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Other Comprehensive Basis of Accounting Fundamentals | 4152308D

July 1, 2015
Sacramento Area

Diversity and Inclusion: California Dreamin’ or California Reality

By Soco Davenport

Much has been written about the benefits of a diverse workforce. For example, a survey of 300 senior executives of large corporations by Forbes Insight concluded that a “diverse and inclusive workforce is necessary to drive innovation, foster creativity and guide business strategies.” The report further states how a diverse workforce is “crucial for companies who want to attract and retain top talent.”

And accounting firms and other workplaces in California don’t need to look far to see that diversity. Consider these facts from the Census Bureau:

  • California has more whites, Latinos, Asians and American Indians than any other state.
  • The state’s estimated population of 39.2 million in 2016 was comprised of Latinos (38.9 percent); single-race whites (37.7 percent); Asians (14.8 percent); African American (6.5 percent); and American Indian (1.7 percent).
  • Los Angeles County led the nation in the number of Hispanic, Asian, American Indian and Alaska native owned businesses in 2012. The estimates for the same year indicated that 55 percent of businesses in the county were minority owned.

“Diversity is a business reality and necessary to be effective and competitive in this new global economy,” says Kathy Johnson, 2018-19 CalCPA chair. As CalCPA’s first African American chair, Johnson is embracing her unique position to “inspire young minorities to give them an opportunity to see themselves as a CPA and a leader in the largest state society of CPAs.”

The AICPA’s Recruitment and Retention Toolkit lists many reasons why the accounting profession should focus on diversity and inclusion, including higher productivity, the substantial growth in buying power of diverse markets, the business needs created by changing demographics and business leverages arising from workforce diversity. Together these make for a business imperative to remain relevant and competitive for talent and clients.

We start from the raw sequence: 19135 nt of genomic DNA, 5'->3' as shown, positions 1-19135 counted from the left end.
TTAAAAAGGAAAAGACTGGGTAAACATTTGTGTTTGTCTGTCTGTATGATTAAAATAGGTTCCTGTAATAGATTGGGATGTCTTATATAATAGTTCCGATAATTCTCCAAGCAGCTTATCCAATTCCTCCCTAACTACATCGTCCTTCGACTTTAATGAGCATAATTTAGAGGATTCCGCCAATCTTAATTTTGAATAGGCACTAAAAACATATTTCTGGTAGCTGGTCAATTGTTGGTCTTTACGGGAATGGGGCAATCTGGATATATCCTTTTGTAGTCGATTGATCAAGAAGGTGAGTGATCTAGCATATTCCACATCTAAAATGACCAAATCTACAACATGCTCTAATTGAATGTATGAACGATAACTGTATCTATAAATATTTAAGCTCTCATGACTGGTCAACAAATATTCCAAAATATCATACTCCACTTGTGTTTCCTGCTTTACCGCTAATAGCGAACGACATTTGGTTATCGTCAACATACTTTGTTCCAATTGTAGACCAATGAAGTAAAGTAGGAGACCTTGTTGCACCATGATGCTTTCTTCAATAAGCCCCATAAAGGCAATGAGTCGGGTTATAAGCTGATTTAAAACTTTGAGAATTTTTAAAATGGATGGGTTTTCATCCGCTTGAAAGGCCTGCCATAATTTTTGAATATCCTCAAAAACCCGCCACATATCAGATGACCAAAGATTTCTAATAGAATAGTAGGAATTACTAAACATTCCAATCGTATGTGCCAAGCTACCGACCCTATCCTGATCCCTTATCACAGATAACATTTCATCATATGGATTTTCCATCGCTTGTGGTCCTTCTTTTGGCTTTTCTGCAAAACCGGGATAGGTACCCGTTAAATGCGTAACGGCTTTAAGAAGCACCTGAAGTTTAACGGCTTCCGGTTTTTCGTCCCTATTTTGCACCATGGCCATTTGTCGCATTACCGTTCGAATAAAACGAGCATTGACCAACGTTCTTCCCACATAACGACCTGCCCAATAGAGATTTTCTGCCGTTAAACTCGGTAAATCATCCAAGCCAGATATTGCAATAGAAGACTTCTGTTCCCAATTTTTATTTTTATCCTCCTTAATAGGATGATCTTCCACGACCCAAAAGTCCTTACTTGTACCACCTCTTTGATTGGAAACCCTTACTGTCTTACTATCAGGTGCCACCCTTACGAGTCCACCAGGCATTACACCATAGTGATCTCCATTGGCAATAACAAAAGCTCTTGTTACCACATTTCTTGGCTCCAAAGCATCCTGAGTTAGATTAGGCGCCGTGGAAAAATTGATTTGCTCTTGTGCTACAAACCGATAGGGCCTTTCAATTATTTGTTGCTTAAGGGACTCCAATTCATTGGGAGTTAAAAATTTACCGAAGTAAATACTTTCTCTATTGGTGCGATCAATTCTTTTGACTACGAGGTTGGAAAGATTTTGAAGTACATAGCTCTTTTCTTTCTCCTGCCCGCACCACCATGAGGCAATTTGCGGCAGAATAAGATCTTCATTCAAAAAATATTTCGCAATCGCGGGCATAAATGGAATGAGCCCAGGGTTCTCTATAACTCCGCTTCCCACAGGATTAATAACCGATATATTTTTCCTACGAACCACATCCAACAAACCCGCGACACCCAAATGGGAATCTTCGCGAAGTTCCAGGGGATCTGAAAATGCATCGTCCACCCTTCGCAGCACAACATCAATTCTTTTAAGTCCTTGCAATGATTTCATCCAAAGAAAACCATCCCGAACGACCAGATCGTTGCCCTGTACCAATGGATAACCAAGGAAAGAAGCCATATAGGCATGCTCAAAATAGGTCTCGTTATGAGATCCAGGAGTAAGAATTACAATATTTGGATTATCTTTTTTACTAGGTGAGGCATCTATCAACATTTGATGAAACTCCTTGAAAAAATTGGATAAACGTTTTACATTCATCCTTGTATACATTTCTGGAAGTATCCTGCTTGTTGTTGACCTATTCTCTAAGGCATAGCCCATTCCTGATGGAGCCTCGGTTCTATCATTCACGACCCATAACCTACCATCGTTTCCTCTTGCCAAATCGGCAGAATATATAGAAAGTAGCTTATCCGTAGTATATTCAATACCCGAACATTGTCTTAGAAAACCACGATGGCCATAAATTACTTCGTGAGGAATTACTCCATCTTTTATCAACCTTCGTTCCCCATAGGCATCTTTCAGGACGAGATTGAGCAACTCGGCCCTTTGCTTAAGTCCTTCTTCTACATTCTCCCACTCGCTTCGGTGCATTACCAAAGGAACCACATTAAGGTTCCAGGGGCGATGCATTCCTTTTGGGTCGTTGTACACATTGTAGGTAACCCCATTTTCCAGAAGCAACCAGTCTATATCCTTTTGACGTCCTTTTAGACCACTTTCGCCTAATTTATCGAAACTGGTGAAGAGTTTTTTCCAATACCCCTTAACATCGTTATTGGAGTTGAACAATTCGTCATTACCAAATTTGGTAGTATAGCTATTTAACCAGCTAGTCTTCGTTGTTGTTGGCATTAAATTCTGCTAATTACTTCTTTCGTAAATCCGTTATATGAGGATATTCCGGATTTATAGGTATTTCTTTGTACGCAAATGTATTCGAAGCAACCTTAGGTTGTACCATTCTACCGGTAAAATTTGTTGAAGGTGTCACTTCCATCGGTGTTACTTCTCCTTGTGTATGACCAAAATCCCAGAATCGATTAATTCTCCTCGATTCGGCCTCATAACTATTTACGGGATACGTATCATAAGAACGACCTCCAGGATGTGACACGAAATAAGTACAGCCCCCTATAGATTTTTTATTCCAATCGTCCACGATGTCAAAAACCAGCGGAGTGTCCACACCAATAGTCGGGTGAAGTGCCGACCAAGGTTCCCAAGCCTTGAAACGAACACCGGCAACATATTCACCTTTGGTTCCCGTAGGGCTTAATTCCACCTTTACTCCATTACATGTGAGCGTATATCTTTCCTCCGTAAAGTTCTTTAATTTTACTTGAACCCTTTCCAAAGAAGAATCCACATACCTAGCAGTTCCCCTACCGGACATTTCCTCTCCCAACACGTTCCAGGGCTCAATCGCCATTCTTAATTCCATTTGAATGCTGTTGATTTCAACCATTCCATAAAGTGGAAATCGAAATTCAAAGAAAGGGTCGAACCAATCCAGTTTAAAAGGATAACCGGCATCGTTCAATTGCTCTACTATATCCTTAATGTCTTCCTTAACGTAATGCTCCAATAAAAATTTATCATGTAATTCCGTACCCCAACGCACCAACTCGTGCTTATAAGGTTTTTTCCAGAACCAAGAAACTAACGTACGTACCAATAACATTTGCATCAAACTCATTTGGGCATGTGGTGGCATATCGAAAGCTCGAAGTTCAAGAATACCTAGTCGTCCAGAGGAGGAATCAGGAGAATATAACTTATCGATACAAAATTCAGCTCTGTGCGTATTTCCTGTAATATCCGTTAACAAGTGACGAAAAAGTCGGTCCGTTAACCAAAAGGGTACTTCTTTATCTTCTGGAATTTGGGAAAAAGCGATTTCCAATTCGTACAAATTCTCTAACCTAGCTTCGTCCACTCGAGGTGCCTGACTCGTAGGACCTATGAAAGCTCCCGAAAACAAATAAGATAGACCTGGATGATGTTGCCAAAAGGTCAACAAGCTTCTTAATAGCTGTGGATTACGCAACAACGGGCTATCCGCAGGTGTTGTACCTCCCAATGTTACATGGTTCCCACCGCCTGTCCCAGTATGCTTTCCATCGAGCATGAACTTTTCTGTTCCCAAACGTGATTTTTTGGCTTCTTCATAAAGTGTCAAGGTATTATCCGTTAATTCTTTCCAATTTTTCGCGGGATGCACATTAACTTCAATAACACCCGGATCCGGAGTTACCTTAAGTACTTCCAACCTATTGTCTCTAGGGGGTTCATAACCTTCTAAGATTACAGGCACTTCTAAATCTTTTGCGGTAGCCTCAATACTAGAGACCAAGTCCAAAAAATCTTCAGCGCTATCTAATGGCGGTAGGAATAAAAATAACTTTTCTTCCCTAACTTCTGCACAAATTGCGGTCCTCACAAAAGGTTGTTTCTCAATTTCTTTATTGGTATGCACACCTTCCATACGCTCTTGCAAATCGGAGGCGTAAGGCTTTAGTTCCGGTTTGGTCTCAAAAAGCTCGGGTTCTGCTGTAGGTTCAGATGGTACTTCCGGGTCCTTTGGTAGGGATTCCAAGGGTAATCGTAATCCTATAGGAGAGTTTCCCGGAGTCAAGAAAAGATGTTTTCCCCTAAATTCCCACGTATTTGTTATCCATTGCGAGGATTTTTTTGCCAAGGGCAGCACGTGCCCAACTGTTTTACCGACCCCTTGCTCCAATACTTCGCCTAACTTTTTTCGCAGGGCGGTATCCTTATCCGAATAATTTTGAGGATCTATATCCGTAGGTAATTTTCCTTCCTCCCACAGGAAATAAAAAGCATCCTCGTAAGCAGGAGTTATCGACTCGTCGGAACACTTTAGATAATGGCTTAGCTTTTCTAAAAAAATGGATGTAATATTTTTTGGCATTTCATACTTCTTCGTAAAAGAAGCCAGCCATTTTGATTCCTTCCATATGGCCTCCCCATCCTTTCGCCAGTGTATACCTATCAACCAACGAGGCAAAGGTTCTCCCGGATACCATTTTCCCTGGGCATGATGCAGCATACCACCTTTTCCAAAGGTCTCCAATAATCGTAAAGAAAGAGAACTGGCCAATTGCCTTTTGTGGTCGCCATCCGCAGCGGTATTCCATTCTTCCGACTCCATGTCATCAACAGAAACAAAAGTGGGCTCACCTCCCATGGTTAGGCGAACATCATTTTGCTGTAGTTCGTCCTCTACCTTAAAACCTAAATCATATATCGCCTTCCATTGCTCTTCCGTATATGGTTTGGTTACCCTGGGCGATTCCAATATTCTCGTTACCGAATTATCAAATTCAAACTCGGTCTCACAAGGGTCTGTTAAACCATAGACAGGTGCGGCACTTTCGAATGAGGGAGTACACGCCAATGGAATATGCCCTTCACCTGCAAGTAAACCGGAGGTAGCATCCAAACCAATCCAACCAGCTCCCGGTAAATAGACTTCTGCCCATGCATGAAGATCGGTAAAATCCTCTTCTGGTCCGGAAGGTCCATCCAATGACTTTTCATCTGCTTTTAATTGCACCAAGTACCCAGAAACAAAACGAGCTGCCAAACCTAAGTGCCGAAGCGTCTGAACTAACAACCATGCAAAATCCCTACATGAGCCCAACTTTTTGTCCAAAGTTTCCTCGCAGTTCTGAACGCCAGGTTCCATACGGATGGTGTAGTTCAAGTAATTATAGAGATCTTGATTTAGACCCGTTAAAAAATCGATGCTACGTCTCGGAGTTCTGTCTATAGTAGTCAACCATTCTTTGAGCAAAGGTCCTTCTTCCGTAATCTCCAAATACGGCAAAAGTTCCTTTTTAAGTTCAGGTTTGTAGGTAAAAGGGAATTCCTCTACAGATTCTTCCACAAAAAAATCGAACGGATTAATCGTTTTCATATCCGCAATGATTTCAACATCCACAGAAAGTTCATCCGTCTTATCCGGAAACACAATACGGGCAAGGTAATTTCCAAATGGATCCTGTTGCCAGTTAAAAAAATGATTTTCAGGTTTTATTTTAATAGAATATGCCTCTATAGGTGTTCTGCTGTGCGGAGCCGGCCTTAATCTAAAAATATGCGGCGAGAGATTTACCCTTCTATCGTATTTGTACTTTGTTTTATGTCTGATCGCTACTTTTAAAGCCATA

As clients become more diverse, then growth for the accounting profession must come from tapping these diverse markets. Furthermore, understanding the client’s culture and decision process is important in forming business relationships, which is why it’s key to increase the number of minorities entering the accounting profession, particularly here in California.

According to the AICPA Trends report, accounting graduates in 2013-14 (bachelor’s and master’s degrees combined) were 62 percent white, 11 percent Asian/Pacific Islander, 6 percent Hispanic/Latino and 5 percent Black/African-American. And the new accounting hire numbers in the same year were 69 percent white, 15 percent Asian/Pacific Islander, 8 percent Hispanic/Latino and 3 percent Black/African-American.

To address this need and business reality, CalCPA has launched a Diversity and Inclusion High School Initiative that looks to:

  • Raise awareness of the CPA profession among under-represented and underserved student populations;
  • Connect students with local universities with accounting programs;
  • Foster relationships between students and local CPA firms;
  • Increase in the number of high school students who decide to pursue accounting as a college major and seek CPA licensure; and
  • Bring financial literacy education to the classroom.

CalCPA chapters are offering presentations to high schools ranging from accounting career awareness to financial literacy, as well as organizing events for under-represented and underserved students. With these comes the need for volunteer accounting professionals.

How did accounting come to your attention as a career option? What—or who—helped you to decide to become a CPA? Were accounting classes available to you in high school? Did you have mentors or sponsors who helped you succeed?

Your volunteer work for the Diversity and Inclusion Program will help raise awareness of the many career paths an accounting degree can take someone. Your participation also grows the accounting profession at the ground level.

Whether you think diversity is good for your own business, good for the profession in general or you simply want to inspire young minorities in your area, please volunteer. By doing so, you will be making a difference!